European king Real Madrid out to rule Club World Cup again

January 31, 2023 GMT
1 of 2
Real Madrid's Karim Benzema gestures during the Spanish La Liga soccer match between Real Madrid and Real Sociedad, at the Santiago Bernabeu stadium in Madrid, Sunday, Jan. 29, 2023. (AP Photo/Manu Fernandez)
1 of 2
Real Madrid's Karim Benzema gestures during the Spanish La Liga soccer match between Real Madrid and Real Sociedad, at the Santiago Bernabeu stadium in Madrid, Sunday, Jan. 29, 2023. (AP Photo/Manu Fernandez)

MANCHESTER, England (AP) — Few would have expected Real Madrid to be competing for the Club World Cup title before the team’s unlikely run to Champions League glory last season.

Carlo Ancelotti’s team needed dramatic comebacks to defeat Paris Saint-Germain, Chelsea and Manchester City before beating Liverpool in the final last May.

It was further proof of Madrid’s ability to produce on the biggest stage, and it means the Spanish powerhouse gets another opportunity to shine when the seven-team Club World Cup kicks off Wednesday in Morocco.

Madrid is aiming to be crowned club world champion for a record-extending eighth time.

The 14-times Champions League winner is the overwhelming favorite to do just that with Copa Libertadores champion Flamengo the only team that looks capable of beating the odds in Morocco.

While the Seattle Sounders can dream of a historic victory, they have already earned a place in the record books by becoming the first MLS team to qualify for the Club World Cup.


The Associated Press looks at some of the key issues ahead of the tournament.


No other team can compare to Madrid’s record in the Champions League and the same applies on the world stage.

Its recent dominance in Europe — lifting the Champions League trophy five times in eight years — has made it a regular at the Club World Cup, which it has gone on to win in 2014 and from 2016-18.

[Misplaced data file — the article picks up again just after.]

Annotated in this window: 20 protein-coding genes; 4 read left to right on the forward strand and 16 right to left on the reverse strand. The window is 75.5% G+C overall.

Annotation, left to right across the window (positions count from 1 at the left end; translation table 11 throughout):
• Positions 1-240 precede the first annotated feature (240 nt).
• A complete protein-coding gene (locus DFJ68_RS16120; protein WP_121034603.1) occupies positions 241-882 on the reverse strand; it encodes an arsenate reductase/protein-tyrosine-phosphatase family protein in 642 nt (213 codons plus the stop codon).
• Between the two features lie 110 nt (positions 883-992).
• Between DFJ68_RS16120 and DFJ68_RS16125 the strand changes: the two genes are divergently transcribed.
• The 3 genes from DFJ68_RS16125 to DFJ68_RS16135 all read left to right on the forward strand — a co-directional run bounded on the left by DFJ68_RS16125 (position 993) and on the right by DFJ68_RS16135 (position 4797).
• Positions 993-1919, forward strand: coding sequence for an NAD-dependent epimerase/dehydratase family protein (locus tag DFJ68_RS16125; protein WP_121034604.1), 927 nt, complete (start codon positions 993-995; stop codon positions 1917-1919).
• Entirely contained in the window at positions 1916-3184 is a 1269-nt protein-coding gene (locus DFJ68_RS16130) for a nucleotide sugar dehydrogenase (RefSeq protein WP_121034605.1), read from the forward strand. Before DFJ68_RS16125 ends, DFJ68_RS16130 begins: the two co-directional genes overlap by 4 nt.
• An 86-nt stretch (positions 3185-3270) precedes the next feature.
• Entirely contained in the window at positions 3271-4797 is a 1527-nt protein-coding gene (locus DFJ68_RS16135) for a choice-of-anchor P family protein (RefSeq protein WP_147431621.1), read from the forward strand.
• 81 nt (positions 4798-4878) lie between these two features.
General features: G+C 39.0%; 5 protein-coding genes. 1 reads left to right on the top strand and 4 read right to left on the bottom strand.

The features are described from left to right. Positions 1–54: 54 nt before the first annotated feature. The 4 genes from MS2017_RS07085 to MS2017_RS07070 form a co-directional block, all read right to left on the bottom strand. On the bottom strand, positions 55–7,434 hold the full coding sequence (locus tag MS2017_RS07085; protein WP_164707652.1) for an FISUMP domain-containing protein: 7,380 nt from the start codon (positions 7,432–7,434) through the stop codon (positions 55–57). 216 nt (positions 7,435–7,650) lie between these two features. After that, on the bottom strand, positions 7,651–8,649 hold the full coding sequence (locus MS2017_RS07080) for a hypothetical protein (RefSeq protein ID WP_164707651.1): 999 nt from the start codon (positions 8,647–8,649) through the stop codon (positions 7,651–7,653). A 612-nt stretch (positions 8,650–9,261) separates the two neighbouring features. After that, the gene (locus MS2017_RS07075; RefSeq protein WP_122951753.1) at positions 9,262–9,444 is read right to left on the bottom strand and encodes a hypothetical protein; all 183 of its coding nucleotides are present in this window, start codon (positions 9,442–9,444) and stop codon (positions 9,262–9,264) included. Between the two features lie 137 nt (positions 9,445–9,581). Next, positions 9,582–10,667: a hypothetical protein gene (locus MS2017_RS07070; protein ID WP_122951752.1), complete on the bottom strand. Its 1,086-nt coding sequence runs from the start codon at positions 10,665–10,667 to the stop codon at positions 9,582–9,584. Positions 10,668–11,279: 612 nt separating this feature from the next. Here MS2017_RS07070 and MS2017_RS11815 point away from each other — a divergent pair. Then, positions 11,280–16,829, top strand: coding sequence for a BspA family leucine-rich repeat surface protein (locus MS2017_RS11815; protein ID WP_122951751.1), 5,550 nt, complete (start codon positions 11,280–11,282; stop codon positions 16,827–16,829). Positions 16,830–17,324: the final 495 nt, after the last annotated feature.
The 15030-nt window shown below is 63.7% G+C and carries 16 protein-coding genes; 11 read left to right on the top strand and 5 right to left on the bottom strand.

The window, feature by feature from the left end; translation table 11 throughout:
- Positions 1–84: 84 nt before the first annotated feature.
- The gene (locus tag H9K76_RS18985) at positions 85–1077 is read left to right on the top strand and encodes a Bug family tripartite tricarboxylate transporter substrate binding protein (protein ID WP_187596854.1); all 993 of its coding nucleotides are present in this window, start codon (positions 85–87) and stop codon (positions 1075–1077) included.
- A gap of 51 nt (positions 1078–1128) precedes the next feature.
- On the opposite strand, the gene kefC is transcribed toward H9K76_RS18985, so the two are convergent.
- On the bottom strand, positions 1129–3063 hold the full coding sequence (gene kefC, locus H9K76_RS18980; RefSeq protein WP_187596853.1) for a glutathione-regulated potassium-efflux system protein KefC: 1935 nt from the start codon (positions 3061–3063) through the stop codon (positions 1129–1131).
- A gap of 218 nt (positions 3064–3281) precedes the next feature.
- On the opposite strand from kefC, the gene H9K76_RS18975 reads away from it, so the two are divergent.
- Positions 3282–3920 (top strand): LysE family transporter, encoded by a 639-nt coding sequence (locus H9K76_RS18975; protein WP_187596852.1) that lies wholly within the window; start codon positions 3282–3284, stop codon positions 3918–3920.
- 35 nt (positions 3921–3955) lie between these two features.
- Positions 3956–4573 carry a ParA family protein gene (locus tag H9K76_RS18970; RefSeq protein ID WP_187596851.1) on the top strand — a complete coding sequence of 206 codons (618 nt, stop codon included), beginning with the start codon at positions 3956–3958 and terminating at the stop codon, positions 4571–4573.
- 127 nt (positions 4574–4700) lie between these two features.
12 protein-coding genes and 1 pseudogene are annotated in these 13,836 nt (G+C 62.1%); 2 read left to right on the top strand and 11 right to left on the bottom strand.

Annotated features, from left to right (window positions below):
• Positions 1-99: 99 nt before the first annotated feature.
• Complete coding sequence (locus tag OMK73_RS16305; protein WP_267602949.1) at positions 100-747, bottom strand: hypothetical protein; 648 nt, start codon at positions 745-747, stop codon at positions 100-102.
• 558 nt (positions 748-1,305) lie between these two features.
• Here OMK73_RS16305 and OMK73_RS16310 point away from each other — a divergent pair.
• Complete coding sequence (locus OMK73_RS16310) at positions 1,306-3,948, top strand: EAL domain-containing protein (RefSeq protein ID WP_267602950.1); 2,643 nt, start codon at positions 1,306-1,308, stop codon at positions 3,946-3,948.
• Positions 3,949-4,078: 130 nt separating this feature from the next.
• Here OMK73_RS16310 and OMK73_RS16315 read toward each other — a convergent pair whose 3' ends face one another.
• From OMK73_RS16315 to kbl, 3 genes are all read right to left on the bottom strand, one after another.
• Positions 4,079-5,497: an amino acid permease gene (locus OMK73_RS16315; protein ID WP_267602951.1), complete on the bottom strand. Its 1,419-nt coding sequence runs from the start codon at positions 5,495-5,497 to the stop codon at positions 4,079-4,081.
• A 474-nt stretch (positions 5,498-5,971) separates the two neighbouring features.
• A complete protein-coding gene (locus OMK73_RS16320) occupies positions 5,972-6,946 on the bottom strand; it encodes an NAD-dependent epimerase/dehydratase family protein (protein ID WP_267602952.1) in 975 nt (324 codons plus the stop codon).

It is hard to see that sequence being halted in this year’s tournament, even if Real’s priorities are to successfully defend its Champions League and Spanish league titles.


If any team can topple Real, it’s Flamengo, but the weight of history is against the Brazilians.

The previous nine tournaments were won by European teams, with another Brazilian team, Corinthians, the last to take the title back to South America. That broke a five-year run of European victories.

Perhaps the hiring of a European coach in Vitor Pereira, from Portugal, can be the difference for the Copa Libertadores champion.

Pereira would make himself a club icon if he could.

This would only be Flamengo’s second world championship title after beating Liverpool in the Intercontinental Cup final in 1981.

In 2019, Flamengo came close to winning the trophy when it took Liverpool to extra time in the final.



The Seattle Sounders vs. Real Madrid. That potential matchup is the stuff dreams are made of and it could become reality if the MLS team progresses to the semifinals.

But Seattle has already made history, just by qualifying for the tournament after winning the CONCACAF Champions League last May.

It is an underdog in Morocco and few would give it any hope of overcoming Madrid if the two teams meet. But perhaps it can be inspired by the host nation, which confounded expectations by reaching the semifinals of the World Cup in Qatar last month.

Either way, it is a remarkable achievement for the Sounders, who before getting a shot at Madrid will face either Al Ahly or Auckland City.



While all the attention has been on Al Nassr in recent weeks because of Cristiano Ronaldo’s arrival, it is another team from Saudi Arabia that will be mixing it up on the world stage.

Al-Hilal is the country’s most successful team, having won 18 titles and four Asian Champions League titles, and could further raise the profile of Saudi soccer with some strong performances in the tournament, including a potential semifinals match against Flamengo.

That would set the stage for the latest Saudi statement after the national team produced the shock of the World Cup by beating eventual champion Argentina in the group stage.


If FIFA has its way, it is only a matter of time before the Club World Cup is totally revamped.

Gianni Infantino, the president of world soccer’s governing body, wants an expanded tournament of possibly 24 or 32 teams to be played during the summer, more akin to the World Cup.

That will not happen until 2025 at the earliest, which means a midseason event, with only a small number of teams, will continue for the time being.


A tournament that has traditionally been pushed down the list of priorities for European teams may finally become more worthy of its name when eventually expanded.

Only then might it become one of the most coveted trophies in the sport.


James Robson is at


More AP soccer: and